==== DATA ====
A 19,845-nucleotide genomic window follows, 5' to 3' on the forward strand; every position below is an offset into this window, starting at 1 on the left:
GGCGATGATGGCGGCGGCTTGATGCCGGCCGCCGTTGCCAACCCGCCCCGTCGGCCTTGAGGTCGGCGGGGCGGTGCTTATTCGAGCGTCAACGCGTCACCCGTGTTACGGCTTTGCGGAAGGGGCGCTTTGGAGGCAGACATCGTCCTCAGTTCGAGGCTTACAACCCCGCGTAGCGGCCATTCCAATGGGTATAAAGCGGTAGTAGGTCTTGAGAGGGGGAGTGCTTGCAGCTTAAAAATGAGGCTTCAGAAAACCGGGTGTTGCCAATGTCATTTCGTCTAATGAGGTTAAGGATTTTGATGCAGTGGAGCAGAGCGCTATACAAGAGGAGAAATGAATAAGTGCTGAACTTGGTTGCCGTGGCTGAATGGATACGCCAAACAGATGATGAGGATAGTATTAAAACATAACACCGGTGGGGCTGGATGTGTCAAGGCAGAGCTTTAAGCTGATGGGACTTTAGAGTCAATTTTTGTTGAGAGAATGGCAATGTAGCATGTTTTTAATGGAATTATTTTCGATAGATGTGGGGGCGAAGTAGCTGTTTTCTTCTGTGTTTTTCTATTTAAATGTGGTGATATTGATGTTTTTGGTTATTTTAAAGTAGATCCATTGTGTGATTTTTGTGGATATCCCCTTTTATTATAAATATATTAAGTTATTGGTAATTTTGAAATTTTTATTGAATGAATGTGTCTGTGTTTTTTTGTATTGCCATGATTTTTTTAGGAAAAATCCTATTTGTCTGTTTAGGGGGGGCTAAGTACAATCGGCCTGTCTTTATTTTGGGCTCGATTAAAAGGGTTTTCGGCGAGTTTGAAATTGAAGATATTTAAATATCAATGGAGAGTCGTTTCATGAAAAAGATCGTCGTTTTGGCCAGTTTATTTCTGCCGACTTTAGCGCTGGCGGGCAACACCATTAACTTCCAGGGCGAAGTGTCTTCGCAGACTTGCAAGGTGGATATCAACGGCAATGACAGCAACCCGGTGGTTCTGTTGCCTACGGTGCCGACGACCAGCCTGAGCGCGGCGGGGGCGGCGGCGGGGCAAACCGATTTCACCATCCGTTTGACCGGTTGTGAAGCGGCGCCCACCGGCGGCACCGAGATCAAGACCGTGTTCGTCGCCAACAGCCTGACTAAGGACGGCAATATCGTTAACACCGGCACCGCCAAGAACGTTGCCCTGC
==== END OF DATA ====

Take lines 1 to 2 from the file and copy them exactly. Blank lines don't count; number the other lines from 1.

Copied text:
A 19,845-nucleotide genomic window follows, 5' to 3' on the forward strand; every position below is an offset into this window, starting at 1 on the left:
GGCGATGATGGCGGCGGCTTGATGCCGGCCGCCGTTGCCAACCCGCCCCGTCGGCCTTGAGGTCGGCGGGGCGGTGCTTATTCGAGCGTCAACGCGTCACCCGTGTTACGGCTTTGCGGAAGGGGCGCTTTGGAGGCAGACATCGTCCTCAGTTCGAGGCTTACAACCCCGCGTAGCGGCCATTCCAATGGGTATAAAGCGGTAGTAGGTCTTGAGAGGGGGAGTGCTTGCAGCTTAAAAATGAGGCTTCAGAAAACCGGGTGTTGCCAATGTCATTTCGTCTAATGAGGTTAAGGATTTTGATGCAGTGGAGCAGAGCGCTATACAAGAGGAGAAATGAATAAGTGCTGAACTTGGTTGCCGTGGCTGAATGGATACGCCAAACAGATGATGAGGATAGTATTAAAACATAACACCGGTGGGGCTGGATGTGTCAAGGCAGAGCTTTAAGCTGATGGGACTTTAGAGTCAATTTTTGTTGAGAGAATGGCAATGTAGCATGTTTTTAATGGAATTATTTTCGATAGATGTGGGGGCGAAGTAGCTGTTTTCTTCTGTGTTTTTCTATTTAAATGTGGTGATATTGATGTTTTTGGTTATTTTAAAGTAGATCCATTGTGTGATTTTTGTGGATATCCCCTTTTATTATAAATATATTAAGTTATTGGTAATTTTGAAATTTTTATTGAATGAATGTGTCTGTGTTTTTTTGTATTGCCATGATTTTTTTAGGAAAAATCCTATTTGTCTGTTTAGGGGGGGCTAAGTACAATCGGCCTGTCTTTATTTTGGGCTCGATTAAAAGGGTTTTCGGCGAGTTTGAAATTGAAGATATTTAAATATCAATGGAGAGTCGTTTCATGAAAAAGATCGTCGTTTTGGCCAGTTTATTTCTGCCGACTTTAGCGCTGGCGGGCAACACCATTAACTTCCAGGGCGAAGTGTCTTCGCAGACTTGCAAGGTGGATATCAACGGCAATGACAGCAACCCGGTGGTTCTGTTGCCTACGGTGCCGACGACCAGCCTGAGCGCGGCGGGGGCGGCGGCGGGGCAAACCGATTTCACCATCCGTTTGACCGGTTGTGAAGCGGCGCCCACCGGCGGCACCGAGATCAAGACCGTGTTCGTCGCCAACAGCCTGACTAAGGACGGCAATATCGTTAACACCGGCACCGCCAAGAACGTTGCCCTGC